Marine Corps, Air Force Leaders Talk Common Concerns, Better Communication
By OTTO KREISHER, Seapower Correspondent
WASHINGTON — The top officers of the Marine Corps and Air Force held their first one-on-one meeting in seven years and decided they had enough in common to plan to meet more frequently, Marine Corps Commandant Gen. Robert B. Neller said March 29.
Although Neller and Air Force Chief of Staff Gen. David L. Goldfein meet regularly together as members of the Joint Chiefs of Staff, their March 28 meeting was the first such session of their service leaders since 2011, before either assumed their current posts.
“The first thing we decided was we would not wait seven years,” Neller said during a talk at the Atlantic Council.
Goldfein had referred to the meeting several times earlier in the day during a Defense Writers’ breakfast, noting that the current service chiefs have fought together during the many years of conflict in Afghanistan and Iraq, and in counter-terrorism, and that any future fight would be joint, involving all four services.
Both officers mentioned the common concerns they have with the F-35 joint strike fighter, with Neller citing “the price of that airplane and the sustainability costs.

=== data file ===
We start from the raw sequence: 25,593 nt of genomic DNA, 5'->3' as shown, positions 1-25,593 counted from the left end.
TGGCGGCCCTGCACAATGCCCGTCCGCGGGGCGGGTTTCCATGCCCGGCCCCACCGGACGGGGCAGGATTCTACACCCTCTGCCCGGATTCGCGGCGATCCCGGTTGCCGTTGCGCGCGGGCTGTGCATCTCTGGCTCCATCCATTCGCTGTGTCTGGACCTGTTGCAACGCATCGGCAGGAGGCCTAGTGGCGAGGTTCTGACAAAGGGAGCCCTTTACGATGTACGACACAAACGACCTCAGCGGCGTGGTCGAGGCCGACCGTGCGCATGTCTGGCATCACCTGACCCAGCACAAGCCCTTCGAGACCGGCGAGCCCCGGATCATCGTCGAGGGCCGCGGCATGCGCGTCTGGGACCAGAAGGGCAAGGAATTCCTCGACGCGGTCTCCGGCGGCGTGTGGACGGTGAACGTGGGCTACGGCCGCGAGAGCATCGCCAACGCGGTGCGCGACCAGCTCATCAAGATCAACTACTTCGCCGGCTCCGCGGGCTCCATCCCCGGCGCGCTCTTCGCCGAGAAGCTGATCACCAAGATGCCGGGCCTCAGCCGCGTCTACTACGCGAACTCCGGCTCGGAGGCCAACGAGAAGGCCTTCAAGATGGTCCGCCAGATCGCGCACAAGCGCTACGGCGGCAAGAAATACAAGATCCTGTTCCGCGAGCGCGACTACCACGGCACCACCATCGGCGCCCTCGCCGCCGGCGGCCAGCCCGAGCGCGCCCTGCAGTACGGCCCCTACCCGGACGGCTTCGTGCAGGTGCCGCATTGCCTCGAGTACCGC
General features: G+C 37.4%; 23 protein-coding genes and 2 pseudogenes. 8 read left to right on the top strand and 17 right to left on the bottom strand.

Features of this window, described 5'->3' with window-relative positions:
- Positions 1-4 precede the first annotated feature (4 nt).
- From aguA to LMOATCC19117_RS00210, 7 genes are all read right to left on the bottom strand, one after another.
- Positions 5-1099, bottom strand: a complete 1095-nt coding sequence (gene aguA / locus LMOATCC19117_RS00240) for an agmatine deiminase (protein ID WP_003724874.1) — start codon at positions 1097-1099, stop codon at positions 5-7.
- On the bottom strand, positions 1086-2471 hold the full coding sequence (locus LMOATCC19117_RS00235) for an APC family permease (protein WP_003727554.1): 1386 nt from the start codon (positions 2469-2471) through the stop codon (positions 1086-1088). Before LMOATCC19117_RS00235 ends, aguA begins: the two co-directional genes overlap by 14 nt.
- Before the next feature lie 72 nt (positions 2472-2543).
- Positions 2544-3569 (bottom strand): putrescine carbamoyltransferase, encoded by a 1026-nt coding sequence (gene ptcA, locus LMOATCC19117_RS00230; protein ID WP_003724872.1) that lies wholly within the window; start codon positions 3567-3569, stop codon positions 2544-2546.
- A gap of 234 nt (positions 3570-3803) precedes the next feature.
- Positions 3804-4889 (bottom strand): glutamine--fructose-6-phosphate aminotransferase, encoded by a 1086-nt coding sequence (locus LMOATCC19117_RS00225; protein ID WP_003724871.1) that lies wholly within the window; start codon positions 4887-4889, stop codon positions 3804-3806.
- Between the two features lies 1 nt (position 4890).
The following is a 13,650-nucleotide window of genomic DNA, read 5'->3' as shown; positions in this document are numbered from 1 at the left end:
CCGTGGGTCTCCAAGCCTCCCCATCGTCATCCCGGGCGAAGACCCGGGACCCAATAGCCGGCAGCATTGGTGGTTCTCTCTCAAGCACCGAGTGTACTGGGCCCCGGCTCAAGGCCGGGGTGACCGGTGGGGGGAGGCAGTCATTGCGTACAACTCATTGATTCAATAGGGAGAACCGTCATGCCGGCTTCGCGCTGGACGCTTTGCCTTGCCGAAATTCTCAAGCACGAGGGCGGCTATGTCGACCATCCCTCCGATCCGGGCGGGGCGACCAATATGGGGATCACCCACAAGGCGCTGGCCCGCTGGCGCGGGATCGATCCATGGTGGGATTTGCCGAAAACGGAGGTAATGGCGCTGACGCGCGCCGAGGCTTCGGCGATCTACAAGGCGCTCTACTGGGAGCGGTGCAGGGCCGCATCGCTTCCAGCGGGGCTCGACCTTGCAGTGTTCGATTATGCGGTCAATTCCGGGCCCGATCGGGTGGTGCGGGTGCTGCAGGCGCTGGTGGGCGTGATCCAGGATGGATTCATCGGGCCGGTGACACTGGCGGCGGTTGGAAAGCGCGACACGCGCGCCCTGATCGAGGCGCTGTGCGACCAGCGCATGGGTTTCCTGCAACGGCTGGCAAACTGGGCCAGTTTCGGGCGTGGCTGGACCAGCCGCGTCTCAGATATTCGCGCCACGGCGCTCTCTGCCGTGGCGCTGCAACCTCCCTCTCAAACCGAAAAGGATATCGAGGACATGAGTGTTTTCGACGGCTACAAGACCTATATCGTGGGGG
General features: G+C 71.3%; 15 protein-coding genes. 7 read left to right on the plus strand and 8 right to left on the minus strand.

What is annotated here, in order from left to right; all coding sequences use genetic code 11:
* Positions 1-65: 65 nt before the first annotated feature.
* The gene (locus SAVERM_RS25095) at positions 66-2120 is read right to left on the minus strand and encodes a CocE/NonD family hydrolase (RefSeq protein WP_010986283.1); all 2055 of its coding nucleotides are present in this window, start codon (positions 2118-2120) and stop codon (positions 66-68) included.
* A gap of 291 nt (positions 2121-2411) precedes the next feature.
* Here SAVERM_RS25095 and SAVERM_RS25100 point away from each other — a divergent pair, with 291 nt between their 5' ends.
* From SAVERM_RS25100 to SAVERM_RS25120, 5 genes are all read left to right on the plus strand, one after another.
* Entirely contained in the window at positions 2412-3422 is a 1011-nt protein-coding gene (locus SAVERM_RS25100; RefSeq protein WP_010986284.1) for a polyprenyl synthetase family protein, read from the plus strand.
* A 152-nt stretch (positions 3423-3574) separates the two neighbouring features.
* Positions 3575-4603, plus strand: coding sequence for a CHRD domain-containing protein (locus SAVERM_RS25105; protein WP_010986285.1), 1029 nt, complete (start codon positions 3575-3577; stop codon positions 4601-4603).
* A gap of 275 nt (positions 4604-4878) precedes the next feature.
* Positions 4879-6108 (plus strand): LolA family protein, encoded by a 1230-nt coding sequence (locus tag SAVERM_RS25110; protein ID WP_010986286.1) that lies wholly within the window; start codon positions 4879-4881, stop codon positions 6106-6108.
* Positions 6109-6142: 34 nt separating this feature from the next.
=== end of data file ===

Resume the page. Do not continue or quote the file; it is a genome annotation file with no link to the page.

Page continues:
“From there we talked about space, cyber, close air support, command and control, security of bases,” Neller said.
They also talked about the re-emergence of concern about air defense with the possibility of a conflict with a peer competitor, such as China or Russia. That includes the new threat of attacks by unmanned aircraft, Neller said.
When a reporter noted that the Air Force usually thinks of air defense in terms of its fighters controlling the skies, while the Marines’ focus is more on ground-based defense, Neller said, “I don’t care who shoots them down. I just want them gone.
“Gen. Goldfein doesn’t want any Soldier, Sailor, Airman or Marine looking up and wondering whose airplane is overhead,” the commandant said.
The two decided to form a staff-level board to discuss common issues and for them to meet regularly.
The Marines have long had a similar relationship with the Army to discuss land warfare issues, and are tied in closely with the Navy in the well-entrenched Navy-Marine Corps Board.
Asked if the recently approved fiscal 2018 defense funding was enough for the Marines to meet their needs, Neller said he thought it was, and he hoped Congress also will approve the even higher fiscal 2019 funding later this year.
“We stated our requirements and Congress gave us, actually, more than we asked. Our job is to spend it wisely,” he said
Neller said some would go to operations and maintenance for the current force, with the first priority being to improve readiness, particularly with Marine aviation. The service also wants to carry out the ground combat vehicle strategy, which includes the new amphibious combat vehicle and the Joint Light Tactical Vehicle to replace the Humvees, and to improve their long-range precision fires and air defense.
Neller said he also wanted to add some additional Marines to bolster the Corps’ capabilities in cyber warfare and information operations.